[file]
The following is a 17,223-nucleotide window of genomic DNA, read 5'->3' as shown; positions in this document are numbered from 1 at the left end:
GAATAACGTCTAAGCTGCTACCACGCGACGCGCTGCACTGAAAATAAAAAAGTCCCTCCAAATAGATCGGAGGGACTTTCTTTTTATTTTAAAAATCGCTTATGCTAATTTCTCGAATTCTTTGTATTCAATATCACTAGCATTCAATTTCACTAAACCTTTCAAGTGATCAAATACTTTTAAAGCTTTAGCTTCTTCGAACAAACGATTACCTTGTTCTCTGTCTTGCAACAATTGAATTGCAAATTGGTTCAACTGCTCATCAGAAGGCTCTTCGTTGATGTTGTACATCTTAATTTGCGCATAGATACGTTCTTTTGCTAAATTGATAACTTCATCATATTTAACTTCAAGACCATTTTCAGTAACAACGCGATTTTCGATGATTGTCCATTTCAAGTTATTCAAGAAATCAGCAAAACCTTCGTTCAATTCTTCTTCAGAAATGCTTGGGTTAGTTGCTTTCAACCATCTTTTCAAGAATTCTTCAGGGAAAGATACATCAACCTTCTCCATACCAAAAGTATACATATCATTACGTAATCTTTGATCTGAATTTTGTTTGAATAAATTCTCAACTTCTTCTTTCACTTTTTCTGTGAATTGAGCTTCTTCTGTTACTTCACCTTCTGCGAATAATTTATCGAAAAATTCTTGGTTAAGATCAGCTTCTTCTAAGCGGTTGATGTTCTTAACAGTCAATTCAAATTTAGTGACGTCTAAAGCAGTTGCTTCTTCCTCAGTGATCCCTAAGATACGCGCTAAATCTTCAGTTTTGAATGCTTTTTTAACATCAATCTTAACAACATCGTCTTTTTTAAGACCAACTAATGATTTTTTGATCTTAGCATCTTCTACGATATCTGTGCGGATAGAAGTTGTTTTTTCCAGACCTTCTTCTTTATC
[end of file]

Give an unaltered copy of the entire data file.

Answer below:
The following is a 17,223-nucleotide window of genomic DNA, read 5'->3' as shown; positions in this document are numbered from 1 at the left end:
GAATAACGTCTAAGCTGCTACCACGCGACGCGCTGCACTGAAAATAAAAAAGTCCCTCCAAATAGATCGGAGGGACTTTCTTTTTATTTTAAAAATCGCTTATGCTAATTTCTCGAATTCTTTGTATTCAATATCACTAGCATTCAATTTCACTAAACCTTTCAAGTGATCAAATACTTTTAAAGCTTTAGCTTCTTCGAACAAACGATTACCTTGTTCTCTGTCTTGCAACAATTGAATTGCAAATTGGTTCAACTGCTCATCAGAAGGCTCTTCGTTGATGTTGTACATCTTAATTTGCGCATAGATACGTTCTTTTGCTAAATTGATAACTTCATCATATTTAACTTCAAGACCATTTTCAGTAACAACGCGATTTTCGATGATTGTCCATTTCAAGTTATTCAAGAAATCAGCAAAACCTTCGTTCAATTCTTCTTCAGAAATGCTTGGGTTAGTTGCTTTCAACCATCTTTTCAAGAATTCTTCAGGGAAAGATACATCAACCTTCTCCATACCAAAAGTATACATATCATTACGTAATCTTTGATCTGAATTTTGTTTGAATAAATTCTCAACTTCTTCTTTCACTTTTTCTGTGAATTGAGCTTCTTCTGTTACTTCACCTTCTGCGAATAATTTATCGAAAAATTCTTGGTTAAGATCAGCTTCTTCTAAGCGGTTGATGTTCTTAACAGTCAATTCAAATTTAGTGACGTCTAAAGCAGTTGCTTCTTCCTCAGTGATCCCTAAGATACGCGCTAAATCTTCAGTTTTGAATGCTTTTTTAACATCAATCTTAACAACATCGTCTTTTTTAAGACCAACTAATGATTTTTTGATCTTAGCATCTTCTACGATATCTGTGCGGATAGAAGTTGTTTTTTCCAGACCTTCTTCTTTATC